100 Days 100 Nights
So how is it that Sharon Jones and The Dap Kings have shown up in 2007? Has anyone seen a time machine parked somewhere in Brooklyn? That time machine comes courtesy of Dap Records, a label that strives to revive the essence of ‘60s and ‘70’s soul and funk by using analog technology and period instruments. The Dap Kings, originally known as The Soul Providers, are the label’s house band. They also contributed to Amy Winehouse’s Back To Black and have worked extensively on projects from producer Marc Ronson. Sharon Jones is the singer they discovered during a recording session for an album of James Brown inspired instrumentals. Jones was brought in to sing on one track and the rest, as they say, is history. Jones blew the band away with her rendition of “Switchblade” a track originally written for a man.
Like most overnight sensations Jones has a long history in music. She grew up in James Brown’s hometown of Augusta, Georgia and began singing in church. Jones was in her teens when her family moved to Brooklyn in the early 1970’s. It was at this point that she became a session singer (often uncredited) for gospel, soul, disco and blues singers. Jones left music for awhile to take a job as a corrections officer at Rikers Island Jail.
Jones began singing with The Soul Providers in the mid 1990s and the collaboration blossomed over the next decade. 100 Days 100 Nights is the glorious culmination of Jones’ talent mixing and matching with the enthusiasm and musicianship of The Dap Kings. Sharon Jones is an amazing singer who knows how to channel her various experiences into raw emotion. She wails, she moans; she knows how to nuance and cuddle a note. This is no little girl playing grown-up singer. This is a seasoned woman who doesn’t have to imitate anyone to illustrate pain, frustration, yearning and passion. It takes an adult to put across the messages in “Humble Me” and “When the Other Foot Drops, Uncle.” Jones’ background in Gospel music informs the prodigal daughter approach to “Answer Me." Gabriel Roth, the main composer of the 10 songs on the disc, writes songs that fit both the band and their singer and the atmosphere they aim to create.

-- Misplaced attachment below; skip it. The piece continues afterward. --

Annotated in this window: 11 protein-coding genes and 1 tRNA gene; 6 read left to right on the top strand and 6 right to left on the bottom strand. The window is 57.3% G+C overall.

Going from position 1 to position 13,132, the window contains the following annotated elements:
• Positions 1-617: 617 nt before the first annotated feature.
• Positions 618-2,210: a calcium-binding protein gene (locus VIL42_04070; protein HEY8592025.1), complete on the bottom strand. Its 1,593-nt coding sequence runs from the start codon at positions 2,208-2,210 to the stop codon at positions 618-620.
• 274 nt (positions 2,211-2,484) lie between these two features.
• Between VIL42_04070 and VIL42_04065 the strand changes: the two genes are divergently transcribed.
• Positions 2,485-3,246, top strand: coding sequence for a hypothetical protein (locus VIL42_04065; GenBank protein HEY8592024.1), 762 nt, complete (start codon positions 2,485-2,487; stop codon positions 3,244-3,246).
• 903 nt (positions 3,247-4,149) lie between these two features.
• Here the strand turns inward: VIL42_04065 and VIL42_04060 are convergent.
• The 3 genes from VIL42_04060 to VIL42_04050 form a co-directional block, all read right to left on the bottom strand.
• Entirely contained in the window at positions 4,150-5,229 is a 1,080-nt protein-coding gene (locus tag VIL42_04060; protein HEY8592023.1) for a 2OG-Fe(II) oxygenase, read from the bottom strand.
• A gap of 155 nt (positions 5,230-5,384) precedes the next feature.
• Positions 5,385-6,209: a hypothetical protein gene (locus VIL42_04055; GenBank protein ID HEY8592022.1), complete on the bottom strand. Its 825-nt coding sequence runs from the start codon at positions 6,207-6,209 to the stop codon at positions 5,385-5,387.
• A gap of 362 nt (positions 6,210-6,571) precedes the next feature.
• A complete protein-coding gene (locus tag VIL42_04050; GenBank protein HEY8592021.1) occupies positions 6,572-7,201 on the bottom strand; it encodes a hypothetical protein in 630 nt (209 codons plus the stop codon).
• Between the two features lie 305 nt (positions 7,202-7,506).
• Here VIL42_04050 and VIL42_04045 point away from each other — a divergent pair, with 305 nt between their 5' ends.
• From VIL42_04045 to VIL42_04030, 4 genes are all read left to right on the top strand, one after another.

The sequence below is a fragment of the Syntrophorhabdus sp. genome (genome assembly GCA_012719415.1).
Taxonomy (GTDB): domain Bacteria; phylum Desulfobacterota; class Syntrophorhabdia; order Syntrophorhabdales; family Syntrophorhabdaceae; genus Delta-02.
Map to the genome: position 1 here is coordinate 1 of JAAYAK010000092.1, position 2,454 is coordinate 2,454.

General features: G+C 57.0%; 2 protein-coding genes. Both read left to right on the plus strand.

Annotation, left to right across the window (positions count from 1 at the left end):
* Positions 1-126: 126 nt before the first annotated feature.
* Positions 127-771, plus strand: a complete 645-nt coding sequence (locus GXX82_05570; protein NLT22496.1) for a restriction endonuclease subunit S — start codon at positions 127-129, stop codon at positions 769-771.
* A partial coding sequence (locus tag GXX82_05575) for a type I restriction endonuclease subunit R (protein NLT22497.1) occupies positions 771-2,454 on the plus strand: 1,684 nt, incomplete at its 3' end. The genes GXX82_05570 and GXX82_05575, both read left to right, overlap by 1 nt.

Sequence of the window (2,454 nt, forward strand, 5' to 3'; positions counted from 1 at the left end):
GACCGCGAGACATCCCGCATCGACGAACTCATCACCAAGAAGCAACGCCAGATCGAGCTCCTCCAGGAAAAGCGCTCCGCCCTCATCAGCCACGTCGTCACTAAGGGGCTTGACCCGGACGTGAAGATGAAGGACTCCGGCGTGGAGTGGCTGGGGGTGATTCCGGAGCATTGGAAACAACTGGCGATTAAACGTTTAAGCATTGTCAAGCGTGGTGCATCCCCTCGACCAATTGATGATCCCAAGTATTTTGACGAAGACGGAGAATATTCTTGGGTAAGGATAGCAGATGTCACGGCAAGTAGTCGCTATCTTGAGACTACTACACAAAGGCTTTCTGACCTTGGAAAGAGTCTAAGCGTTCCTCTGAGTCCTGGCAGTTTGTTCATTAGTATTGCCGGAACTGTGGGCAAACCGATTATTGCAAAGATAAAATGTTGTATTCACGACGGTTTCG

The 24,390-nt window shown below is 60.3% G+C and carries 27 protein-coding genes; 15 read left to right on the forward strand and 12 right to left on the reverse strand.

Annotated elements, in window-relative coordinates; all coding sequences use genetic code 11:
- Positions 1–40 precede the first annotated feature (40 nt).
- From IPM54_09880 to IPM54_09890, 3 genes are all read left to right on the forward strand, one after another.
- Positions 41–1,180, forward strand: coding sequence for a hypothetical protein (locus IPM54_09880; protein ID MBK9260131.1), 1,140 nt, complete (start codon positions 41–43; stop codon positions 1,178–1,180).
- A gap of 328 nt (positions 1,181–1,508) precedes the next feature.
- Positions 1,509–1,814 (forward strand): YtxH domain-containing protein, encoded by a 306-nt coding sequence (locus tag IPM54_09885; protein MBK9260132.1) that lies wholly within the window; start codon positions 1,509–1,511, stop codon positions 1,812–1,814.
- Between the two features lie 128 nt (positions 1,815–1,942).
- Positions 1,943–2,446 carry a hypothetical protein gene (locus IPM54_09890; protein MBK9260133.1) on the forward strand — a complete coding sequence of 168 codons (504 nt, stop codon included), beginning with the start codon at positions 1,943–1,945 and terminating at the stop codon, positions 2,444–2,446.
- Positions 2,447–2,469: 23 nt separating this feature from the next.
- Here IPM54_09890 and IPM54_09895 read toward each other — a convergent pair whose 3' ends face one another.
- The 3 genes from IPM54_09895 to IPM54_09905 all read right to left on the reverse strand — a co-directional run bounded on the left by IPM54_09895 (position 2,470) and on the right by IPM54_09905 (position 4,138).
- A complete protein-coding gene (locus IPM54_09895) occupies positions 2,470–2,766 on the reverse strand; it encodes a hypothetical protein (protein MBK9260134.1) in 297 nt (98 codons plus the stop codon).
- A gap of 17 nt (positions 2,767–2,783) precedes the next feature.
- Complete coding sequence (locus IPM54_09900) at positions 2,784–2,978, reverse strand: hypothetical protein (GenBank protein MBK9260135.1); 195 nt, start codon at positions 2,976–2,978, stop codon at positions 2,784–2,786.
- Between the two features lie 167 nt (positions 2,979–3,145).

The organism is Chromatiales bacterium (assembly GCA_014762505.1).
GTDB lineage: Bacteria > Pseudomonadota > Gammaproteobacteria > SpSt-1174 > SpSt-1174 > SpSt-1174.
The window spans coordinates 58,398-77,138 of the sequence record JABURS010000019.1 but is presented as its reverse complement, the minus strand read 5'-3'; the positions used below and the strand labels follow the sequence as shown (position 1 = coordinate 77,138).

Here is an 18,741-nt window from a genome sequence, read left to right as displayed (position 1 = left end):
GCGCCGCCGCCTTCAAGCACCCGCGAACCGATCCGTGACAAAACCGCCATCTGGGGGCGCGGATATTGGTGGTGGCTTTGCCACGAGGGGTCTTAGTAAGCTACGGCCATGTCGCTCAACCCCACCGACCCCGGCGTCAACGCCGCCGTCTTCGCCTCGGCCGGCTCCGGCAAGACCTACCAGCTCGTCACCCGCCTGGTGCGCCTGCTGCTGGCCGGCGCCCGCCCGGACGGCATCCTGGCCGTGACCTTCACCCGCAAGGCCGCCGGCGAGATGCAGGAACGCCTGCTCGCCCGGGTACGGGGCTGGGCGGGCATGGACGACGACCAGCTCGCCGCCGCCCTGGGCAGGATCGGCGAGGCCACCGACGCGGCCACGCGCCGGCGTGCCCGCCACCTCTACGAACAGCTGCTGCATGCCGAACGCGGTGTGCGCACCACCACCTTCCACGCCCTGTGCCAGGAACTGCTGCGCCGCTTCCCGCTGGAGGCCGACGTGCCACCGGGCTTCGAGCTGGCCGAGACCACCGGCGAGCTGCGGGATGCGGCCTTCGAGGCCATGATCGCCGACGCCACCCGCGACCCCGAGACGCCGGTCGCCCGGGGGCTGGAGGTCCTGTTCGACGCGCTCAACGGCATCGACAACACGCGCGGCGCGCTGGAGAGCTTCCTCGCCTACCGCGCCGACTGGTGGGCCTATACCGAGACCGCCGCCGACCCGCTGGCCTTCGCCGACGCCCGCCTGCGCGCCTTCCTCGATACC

While Jones takes care of the vocals the Dap Kings keep the steady Motown infused beat behind her . The air fills with the sounds of horns, and if those guitars don’t make you feel like your holding your transistor to your ear – well you probably never had the experience of listening to this kind of music on A.M. Radio.
But for those of us who remember hearing Al Green, Aretha Franklin, The Chi-Lites, The Stylistics and Luther Ingram on the radio, this disc should rekindle your love of classic soul. And maybe it will help a new generation realize the joy of this music. The next time you hear somebody say “they don’t make music like that anymore,” do them a favor and buy him or her a copy of 100 Days 100 Nights.
WYEP celebrates the very best of 2008 during December by revisiting albums from our top 10 of the year. Pick up your copy of Sharon Jones & The Dap Kings' 100 Days 100 Nights by going to wyep.org/store.